Armin Stolle mixes a scoop of a white, odorless powder into water before training in a fitness studio in Berlin’s Wedding district. The 26-year-old quickly drinks the cloudy liquid and loads a barbell with weights. “I’ve been taking creatine for about nine months now,” he says. Normally the recreational athlete plays on an American football field, but today it’s time for strength training.
“I take five grams, usually before training and also on days when I don’t train,” Stolle continues. As he says, all his fellow footballers take it, but also many other sports-loving friends. And they are no exception: according to an American survey, of the approximately 21,000 university athletes interviewed, 14% said they take creatine. If you look at German fitness influencers on social networks, you get the impression that nothing works without the white powder. But what exactly is it and is it safe?
“Creatine is first and foremost a substance produced by the body. Unlike vitamins and minerals that we have to obtain from food, creatine can be produced by the human body itself,” says nutritionist Martin Smollich from the University Hospital of Schleswig-Holstein. This occurs mainly in the liver and kidneys.
It is then stored in the muscles, Smollich says. “And this is where it has its most important impact. It is used to quickly provide energy to muscle cells.” This is important, for example, for weightlifting or sprinting. As the scientist explains, muscles can obtain energy from various sources, including creatine, sugar and fat, but the body needs more time to do this. As a result, creatine is unlikely to help during a long jogging session, for example, Smollich says.
You also have to be fast and strong in American football. Athlete Stolle’s creatine (not to be confused with keratin, a component of hair and the natural dye carotene) helps a lot, as he says between his squats. “At some point I reached my limits and then I started taking it. Now I’m faster, I have more strength and I can lift more weight during exercises.”
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Muscle physiology and metabolism expert from the German Institute for Nutritional Research (Dife) Maximilian Kleinert explains: Creatine stores in muscle cells are usually up to 80% full. By taking it you try to fill your memory 100%. “What we already have is probably sufficient, but there is still some room for improvement.” With this reserve of energy, athletes could lift their weights one or two more times, Kleinert says.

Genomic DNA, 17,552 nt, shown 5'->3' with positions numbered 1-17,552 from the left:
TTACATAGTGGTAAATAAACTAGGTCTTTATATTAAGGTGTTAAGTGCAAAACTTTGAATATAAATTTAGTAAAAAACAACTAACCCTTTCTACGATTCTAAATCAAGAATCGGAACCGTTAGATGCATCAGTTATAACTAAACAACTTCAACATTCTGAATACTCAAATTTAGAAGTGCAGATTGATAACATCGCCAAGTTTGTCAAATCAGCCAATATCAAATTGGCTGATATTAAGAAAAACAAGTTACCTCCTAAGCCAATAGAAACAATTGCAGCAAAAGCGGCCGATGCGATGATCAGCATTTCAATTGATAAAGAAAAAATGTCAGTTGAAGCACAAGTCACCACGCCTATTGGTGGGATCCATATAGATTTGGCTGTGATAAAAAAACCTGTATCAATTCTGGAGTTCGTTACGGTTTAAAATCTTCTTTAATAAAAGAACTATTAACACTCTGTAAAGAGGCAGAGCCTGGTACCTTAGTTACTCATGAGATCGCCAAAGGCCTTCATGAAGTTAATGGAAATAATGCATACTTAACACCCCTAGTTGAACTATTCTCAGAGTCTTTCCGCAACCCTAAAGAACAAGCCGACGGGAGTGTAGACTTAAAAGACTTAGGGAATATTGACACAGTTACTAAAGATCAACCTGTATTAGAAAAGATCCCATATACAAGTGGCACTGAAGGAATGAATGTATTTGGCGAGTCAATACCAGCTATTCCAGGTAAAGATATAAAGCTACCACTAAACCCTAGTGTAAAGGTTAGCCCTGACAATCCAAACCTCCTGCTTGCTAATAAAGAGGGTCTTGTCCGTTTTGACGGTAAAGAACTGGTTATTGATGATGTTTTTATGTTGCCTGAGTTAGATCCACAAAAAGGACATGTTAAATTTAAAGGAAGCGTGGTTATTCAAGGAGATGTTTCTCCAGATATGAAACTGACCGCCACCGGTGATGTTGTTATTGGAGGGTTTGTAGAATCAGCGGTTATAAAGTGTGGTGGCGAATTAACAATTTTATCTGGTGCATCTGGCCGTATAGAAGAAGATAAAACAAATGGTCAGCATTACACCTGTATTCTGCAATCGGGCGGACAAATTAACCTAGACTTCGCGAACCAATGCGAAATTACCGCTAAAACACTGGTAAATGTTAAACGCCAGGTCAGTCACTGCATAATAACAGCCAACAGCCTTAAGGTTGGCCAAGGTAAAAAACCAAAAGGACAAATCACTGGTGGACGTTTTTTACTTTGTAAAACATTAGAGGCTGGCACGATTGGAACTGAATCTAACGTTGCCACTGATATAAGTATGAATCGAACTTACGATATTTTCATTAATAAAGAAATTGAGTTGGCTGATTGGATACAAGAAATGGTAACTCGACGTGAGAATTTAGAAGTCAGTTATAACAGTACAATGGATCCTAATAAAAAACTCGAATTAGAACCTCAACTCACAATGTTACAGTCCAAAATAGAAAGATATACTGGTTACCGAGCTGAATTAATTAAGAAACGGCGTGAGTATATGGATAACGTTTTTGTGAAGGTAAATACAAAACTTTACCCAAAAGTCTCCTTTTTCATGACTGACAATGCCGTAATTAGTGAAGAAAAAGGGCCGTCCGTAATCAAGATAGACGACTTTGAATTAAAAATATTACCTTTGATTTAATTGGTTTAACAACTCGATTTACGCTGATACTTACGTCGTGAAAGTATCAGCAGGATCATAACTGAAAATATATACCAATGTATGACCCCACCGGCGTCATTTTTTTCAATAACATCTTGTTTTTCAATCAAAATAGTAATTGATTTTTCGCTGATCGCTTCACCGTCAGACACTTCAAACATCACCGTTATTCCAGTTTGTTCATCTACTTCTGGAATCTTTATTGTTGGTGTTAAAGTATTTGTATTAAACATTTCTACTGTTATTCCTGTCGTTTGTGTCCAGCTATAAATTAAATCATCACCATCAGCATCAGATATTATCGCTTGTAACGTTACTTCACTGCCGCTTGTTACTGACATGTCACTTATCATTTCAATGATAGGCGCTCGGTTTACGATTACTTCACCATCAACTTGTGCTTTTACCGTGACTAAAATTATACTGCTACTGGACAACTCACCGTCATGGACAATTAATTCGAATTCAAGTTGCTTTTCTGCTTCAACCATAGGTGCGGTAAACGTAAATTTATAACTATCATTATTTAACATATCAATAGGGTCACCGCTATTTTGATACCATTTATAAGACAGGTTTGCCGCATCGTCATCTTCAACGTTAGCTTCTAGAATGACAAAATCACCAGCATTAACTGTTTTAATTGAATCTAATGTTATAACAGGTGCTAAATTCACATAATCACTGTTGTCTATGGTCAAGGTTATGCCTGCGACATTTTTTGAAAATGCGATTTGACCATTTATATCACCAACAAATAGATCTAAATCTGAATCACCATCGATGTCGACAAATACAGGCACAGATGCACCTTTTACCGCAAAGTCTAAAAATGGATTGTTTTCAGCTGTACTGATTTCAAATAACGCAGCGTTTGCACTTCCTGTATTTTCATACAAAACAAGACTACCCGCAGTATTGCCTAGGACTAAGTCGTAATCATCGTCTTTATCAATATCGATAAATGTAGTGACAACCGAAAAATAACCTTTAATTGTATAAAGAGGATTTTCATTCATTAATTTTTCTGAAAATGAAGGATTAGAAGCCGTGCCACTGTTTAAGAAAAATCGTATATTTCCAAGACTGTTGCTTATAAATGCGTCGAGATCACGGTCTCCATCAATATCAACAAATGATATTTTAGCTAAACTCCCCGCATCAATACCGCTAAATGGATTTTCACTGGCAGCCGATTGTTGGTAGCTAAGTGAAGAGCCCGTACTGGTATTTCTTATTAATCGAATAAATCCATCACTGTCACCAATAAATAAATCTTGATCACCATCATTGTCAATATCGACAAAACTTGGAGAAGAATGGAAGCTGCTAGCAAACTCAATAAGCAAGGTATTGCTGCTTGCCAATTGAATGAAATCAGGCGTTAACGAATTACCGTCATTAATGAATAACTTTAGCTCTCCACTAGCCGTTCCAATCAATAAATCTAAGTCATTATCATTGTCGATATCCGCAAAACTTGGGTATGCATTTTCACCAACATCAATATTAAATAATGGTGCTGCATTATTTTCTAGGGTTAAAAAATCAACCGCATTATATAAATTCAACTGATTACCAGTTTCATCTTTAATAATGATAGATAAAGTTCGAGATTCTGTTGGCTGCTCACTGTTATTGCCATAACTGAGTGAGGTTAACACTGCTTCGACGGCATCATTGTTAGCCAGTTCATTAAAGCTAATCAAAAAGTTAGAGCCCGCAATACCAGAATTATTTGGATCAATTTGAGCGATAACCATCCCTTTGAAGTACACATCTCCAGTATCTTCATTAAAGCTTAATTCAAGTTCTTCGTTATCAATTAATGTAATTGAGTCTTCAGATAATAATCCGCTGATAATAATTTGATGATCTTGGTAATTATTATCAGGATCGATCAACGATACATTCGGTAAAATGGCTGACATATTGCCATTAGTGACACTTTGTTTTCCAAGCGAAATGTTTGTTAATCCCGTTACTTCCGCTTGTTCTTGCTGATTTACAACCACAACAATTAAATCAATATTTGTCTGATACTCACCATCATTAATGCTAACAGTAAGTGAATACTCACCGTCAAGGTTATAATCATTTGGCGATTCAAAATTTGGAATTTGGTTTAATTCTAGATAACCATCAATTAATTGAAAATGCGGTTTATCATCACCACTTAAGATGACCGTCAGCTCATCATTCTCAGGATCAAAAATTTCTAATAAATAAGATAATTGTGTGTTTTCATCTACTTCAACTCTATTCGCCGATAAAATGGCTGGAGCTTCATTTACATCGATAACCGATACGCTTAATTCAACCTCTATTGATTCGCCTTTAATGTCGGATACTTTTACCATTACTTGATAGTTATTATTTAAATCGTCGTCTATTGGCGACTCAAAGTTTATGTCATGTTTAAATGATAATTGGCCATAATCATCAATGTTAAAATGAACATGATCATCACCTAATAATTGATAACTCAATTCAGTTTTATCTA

This means that creatine not only increases performance in a short period of time, but also muscle volume and maximum strength, says nutritionist Smollich. Whether it makes sense to take it for recreational sports depends on your personal goals – you don’t need it. “But if you say, ‘I want to have higher maximal strength and bigger biceps through my training,’ then creatine speeds up that process.”
In red meats and fish
Dife expert Kleinert states that the advantages are in the order of percentages. “If you’re an Olympic athlete, obviously that one or two percent can be the difference between a gold or silver medal. But for recreational athletes, I think it’s more important to eat sensibly.”
Speaking of nutrition. Athlete Stolle also says that he doesn’t eat meat and therefore can’t get creatine from his food. This is why it is important for him to take synthetic creatine. The Dife expert confirms this. “Creatine is found in relatively high concentrations in red meat and fish and, together with the body’s own synthesis, a balanced diet covers our creatine needs.” Interestingly, vegetarians and vegans sometimes have lower muscle levels. But Kleinert also says this isn’t a big deal in everyday life.
According to Smollich, Kleinert and the European Food Authority EFSA, consumption is generally harmless. Only people with previous kidney disease should pay attention.
According to Smollich, there is a group of people for whom regular creatine intake makes sense: seniors over 55. Older adults wear out muscles more rapidly and this is accompanied by a loss of function. “This means older people can no longer climb stairs, can no longer go shopping and are simply physically weaker. In this case, creatine, together with strength training, can help maintain muscle mass for longer in old age – and therefore functionality and quality of life,” explains Smollich.
The Stolle athlete is still a long way from this. But he still wants to take the dust.
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